Sneek Peek At The Void Book Two: ExileBear's claws scrabbled at the rough, crumbling rock. He clung to the face of the cliff helplessly, unable to pull himself back up. "*BENJI! Help!" He yelped as one of his back paws nearly lost its grip on the tiny ledge. "HELP!" He called again, more desperately. Finally, Benji's face appeared in place of the dark, stormy sky. "Why, hello." He said calmly, in a not-at-all Benji-ish way. "Help me up!" Bear urged. Benji studied his paws for a painfully slow heartbeat before replying, "So. You need my help for once, huh, halfbreed?" "What?!" Bear gasped, staring at him in confusion. "You heard me. You're a filthy halfblood." Benji's lip curled. "But it wouldn't do to have you die here." He gingerly extended a paw, which Bear grasped in his teeth and pulled himself up, staring at his old friend in shock. "Wh-what do you mean? I'm a pureblood!" Benji tsked. "Oh, they never told you the truth~ I supposed they did tell you that you were a pureblood, practically born a hero
Tired...I'm tired of playing these gamesI'm tired of living this lifeI'm tired of breathe, it'll all get betterBecause you lied.Its not getting better.Its getting so much worse...
Free.They're asking you to rememberJust so you can forget.I'll never bend, never bowI'm stubborn to the end.You can grovel and snivel and whine,That's just fine be me.But I will never do what they demand,Because I want to be free.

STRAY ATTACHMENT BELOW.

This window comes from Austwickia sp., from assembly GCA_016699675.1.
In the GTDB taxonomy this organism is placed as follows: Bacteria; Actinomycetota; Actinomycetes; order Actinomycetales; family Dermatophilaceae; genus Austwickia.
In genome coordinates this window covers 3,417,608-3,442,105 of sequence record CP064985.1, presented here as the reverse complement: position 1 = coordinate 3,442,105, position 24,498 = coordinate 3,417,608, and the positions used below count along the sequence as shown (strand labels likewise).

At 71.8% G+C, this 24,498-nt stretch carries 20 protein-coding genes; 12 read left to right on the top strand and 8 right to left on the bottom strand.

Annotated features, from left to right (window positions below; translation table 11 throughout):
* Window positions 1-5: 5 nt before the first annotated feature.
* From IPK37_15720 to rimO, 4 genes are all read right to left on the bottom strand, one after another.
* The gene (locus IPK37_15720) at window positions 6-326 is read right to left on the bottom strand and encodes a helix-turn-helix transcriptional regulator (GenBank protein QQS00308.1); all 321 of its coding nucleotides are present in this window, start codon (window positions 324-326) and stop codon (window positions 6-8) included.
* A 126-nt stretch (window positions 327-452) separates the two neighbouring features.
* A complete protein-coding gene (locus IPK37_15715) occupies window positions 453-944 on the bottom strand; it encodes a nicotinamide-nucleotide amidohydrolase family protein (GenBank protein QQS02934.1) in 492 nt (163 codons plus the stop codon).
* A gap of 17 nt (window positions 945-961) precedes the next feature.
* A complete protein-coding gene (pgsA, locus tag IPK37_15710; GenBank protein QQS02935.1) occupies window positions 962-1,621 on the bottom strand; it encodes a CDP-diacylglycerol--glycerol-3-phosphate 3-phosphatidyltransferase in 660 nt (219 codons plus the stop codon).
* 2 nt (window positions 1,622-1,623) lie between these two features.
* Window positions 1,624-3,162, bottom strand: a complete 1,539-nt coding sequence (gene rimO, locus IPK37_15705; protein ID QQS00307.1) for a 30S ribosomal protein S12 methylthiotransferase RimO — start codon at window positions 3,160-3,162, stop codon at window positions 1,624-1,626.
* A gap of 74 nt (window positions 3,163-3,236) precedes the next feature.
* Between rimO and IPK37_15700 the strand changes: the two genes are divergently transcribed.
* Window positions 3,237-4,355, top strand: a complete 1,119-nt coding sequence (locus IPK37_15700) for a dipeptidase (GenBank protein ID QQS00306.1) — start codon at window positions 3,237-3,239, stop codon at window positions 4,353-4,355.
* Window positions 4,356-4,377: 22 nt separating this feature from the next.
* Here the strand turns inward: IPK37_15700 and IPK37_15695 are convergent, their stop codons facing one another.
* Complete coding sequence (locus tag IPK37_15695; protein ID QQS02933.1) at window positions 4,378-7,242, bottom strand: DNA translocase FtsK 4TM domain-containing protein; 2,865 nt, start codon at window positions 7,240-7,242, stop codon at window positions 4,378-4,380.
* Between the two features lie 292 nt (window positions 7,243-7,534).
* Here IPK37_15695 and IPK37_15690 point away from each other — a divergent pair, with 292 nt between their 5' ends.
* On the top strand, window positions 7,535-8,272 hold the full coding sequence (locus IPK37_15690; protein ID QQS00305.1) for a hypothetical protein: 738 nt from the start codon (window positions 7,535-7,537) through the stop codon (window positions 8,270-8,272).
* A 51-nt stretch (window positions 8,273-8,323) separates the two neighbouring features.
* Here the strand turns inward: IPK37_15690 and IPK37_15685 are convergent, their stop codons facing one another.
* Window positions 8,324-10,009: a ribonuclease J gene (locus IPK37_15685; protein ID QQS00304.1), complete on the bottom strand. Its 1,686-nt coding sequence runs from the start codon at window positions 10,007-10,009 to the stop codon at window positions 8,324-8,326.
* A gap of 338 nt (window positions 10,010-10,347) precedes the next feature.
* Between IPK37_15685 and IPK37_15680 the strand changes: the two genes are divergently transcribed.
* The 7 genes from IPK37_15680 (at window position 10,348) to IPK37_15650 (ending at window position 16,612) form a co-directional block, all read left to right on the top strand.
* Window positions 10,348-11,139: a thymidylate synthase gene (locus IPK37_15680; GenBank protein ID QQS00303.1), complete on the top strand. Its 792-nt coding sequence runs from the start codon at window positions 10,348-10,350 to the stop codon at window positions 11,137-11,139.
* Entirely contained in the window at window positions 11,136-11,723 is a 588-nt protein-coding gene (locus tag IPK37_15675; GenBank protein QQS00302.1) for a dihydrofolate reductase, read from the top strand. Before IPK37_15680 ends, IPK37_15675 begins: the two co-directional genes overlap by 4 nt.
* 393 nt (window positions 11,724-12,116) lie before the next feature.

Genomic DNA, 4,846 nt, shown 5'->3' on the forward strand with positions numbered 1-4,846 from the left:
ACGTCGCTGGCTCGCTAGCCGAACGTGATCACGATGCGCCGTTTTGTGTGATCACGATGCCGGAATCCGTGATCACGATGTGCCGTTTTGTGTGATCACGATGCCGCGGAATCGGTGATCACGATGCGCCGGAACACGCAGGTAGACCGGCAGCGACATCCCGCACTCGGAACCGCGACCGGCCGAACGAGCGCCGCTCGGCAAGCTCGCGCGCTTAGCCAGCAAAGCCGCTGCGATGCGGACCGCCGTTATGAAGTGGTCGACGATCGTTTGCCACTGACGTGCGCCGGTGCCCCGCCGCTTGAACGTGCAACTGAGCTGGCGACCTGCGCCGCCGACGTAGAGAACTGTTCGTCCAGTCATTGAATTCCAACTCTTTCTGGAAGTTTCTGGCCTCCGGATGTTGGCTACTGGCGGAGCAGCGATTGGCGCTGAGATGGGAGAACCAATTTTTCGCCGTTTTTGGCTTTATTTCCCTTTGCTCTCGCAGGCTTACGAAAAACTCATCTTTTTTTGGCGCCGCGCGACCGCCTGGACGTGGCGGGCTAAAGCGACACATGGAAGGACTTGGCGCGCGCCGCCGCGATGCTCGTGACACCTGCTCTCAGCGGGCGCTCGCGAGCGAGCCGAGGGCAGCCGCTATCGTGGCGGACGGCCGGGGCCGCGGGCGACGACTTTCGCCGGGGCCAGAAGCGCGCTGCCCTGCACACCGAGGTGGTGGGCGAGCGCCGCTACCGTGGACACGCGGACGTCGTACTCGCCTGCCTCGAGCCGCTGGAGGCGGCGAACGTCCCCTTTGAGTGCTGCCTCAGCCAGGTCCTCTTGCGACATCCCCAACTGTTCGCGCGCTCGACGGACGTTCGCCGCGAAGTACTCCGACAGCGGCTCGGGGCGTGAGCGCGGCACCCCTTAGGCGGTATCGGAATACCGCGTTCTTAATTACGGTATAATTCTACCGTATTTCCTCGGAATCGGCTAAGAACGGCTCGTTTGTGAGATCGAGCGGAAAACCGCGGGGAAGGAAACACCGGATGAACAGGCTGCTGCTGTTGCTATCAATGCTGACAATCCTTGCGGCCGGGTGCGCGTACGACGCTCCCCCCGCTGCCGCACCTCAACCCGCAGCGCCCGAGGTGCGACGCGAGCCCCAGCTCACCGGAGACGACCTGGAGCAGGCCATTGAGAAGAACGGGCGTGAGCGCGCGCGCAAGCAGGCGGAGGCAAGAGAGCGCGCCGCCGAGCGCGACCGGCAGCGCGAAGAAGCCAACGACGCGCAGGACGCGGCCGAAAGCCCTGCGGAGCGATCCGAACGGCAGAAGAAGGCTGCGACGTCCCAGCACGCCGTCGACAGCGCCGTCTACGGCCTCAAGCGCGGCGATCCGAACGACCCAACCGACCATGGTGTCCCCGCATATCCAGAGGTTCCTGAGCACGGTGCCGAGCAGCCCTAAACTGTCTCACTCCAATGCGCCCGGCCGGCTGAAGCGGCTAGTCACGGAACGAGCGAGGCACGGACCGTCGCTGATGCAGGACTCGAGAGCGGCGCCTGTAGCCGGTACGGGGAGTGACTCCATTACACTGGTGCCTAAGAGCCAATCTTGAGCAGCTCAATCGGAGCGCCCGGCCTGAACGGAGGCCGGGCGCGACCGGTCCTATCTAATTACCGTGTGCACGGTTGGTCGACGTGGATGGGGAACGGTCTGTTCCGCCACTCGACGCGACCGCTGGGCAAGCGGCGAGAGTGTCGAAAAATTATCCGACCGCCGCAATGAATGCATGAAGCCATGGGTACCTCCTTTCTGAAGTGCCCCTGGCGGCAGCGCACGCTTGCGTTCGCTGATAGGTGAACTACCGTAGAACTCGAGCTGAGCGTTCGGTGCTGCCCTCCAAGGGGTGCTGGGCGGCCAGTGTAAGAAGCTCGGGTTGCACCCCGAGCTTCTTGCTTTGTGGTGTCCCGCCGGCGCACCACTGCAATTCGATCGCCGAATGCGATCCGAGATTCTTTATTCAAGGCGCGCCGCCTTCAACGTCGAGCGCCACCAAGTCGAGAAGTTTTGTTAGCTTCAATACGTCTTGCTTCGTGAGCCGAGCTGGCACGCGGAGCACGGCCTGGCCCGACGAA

.Its funny howSome people can justBlend into a crowdYou've seen them all your lifeBut never bothered to ask their nameAnd yet we say we care for everyone?
..........I don't seeWhy people yell whatI already know About myselfAt meI knowThat I'm messyAnd that I'm not the best at everythingI was there when I knew it for myselfSo you don't haveTo tell me.
IfIf I were to love you,BlindlyWould you guide me to your heart?If I were to miss you,DeaflyWould you call for my empty ears to come?If I were to tell you,MutelyWould you hear my silent cries?If I were to hold you,UnfeelinglyWould you alwaysTell me lies?
periphrasiswhen he asked me how i wanted him to build the house,i answered him truthfully.i said i wanted the pillars to be madeof pages from every book ever written,curled in on themselves untilthey could hold a roman arch.pour words, strong and weak, intothe earth instead of cement-let it be flexible to adaptto pressure.build the walls from the ground upthrough prose supporting the brickslayered by memories forgedalong the path we tookto arrive at eden.tilt poems into pyramids aboveour heads, ceilings just high enoughto be within earshot of everylaugh we'll ever make.empty emotions into a templateof a window and slide it intoplace without a way to get itback out.after i was done, we stood on thatvacant lot, ambiguous thoughtsflitting across his face and downinto my fingertips.he told me i was crazy.he told me i was beautiful.he told me he would build it.
Rhyming in PoemsWhy do you all want to rhymeall the time?You don't need to do it,that's perfectly fine.You think it's so coolAnd it leaves poems gleaming,But it desecrates flowAnd can ruin the meaning.It's so bad to rhythm,It's like a bad dayYou wonder why you're notSleeping it away.You think it's the rootOf your writing's salvation,But we all will hate you,All parts of the nation.You think it sounds niceBut you don't even knowHow ruined the sound isHow badly it 'goes'.So the irony's over,Your poems can mend,I'll stop myself here,Before you meetYour end.